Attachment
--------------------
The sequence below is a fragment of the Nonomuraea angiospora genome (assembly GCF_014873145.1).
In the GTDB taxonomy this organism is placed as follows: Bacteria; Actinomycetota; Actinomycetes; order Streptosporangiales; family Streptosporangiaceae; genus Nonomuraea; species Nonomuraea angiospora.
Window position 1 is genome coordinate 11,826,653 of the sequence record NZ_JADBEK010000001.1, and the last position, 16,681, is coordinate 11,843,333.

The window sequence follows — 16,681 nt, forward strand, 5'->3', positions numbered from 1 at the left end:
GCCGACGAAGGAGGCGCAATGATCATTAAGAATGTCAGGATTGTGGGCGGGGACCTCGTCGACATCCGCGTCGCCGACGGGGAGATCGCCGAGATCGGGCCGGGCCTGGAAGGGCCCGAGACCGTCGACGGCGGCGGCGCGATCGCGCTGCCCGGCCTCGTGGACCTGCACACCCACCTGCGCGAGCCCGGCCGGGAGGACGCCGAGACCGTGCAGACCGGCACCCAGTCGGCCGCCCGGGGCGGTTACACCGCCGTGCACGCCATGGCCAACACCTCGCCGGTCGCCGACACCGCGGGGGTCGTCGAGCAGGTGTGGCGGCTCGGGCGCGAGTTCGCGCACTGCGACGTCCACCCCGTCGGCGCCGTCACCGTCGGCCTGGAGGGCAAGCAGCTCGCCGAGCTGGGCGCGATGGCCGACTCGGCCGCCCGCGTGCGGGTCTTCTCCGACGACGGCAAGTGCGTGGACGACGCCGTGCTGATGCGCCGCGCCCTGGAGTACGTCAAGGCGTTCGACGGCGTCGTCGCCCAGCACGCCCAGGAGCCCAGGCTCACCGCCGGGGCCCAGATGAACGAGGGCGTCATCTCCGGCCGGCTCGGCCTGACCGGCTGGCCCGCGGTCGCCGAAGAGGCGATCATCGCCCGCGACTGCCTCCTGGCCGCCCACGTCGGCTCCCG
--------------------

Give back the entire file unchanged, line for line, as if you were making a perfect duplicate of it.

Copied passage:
The sequence below is a fragment of the Nonomuraea angiospora genome (assembly GCF_014873145.1).
In the GTDB taxonomy this organism is placed as follows: Bacteria; Actinomycetota; Actinomycetes; order Streptosporangiales; family Streptosporangiaceae; genus Nonomuraea; species Nonomuraea angiospora.
Window position 1 is genome coordinate 11,826,653 of the sequence record NZ_JADBEK010000001.1, and the last position, 16,681, is coordinate 11,843,333.

The window sequence follows — 16,681 nt, forward strand, 5'->3', positions numbered from 1 at the left end:
GCCGACGAAGGAGGCGCAATGATCATTAAGAATGTCAGGATTGTGGGCGGGGACCTCGTCGACATCCGCGTCGCCGACGGGGAGATCGCCGAGATCGGGCCGGGCCTGGAAGGGCCCGAGACCGTCGACGGCGGCGGCGCGATCGCGCTGCCCGGCCTCGTGGACCTGCACACCCACCTGCGCGAGCCCGGCCGGGAGGACGCCGAGACCGTGCAGACCGGCACCCAGTCGGCCGCCCGGGGCGGTTACACCGCCGTGCACGCCATGGCCAACACCTCGCCGGTCGCCGACACCGCGGGGGTCGTCGAGCAGGTGTGGCGGCTCGGGCGCGAGTTCGCGCACTGCGACGTCCACCCCGTCGGCGCCGTCACCGTCGGCCTGGAGGGCAAGCAGCTCGCCGAGCTGGGCGCGATGGCCGACTCGGCCGCCCGCGTGCGGGTCTTCTCCGACGACGGCAAGTGCGTGGACGACGCCGTGCTGATGCGCCGCGCCCTGGAGTACGTCAAGGCGTTCGACGGCGTCGTCGCCCAGCACGCCCAGGAGCCCAGGCTCACCGCCGGGGCCCAGATGAACGAGGGCGTCATCTCCGGCCGGCTCGGCCTGACCGGCTGGCCCGCGGTCGCCGAAGAGGCGATCATCGCCCGCGACTGCCTCCTGGCCGCCCACGTCGGCTCCCG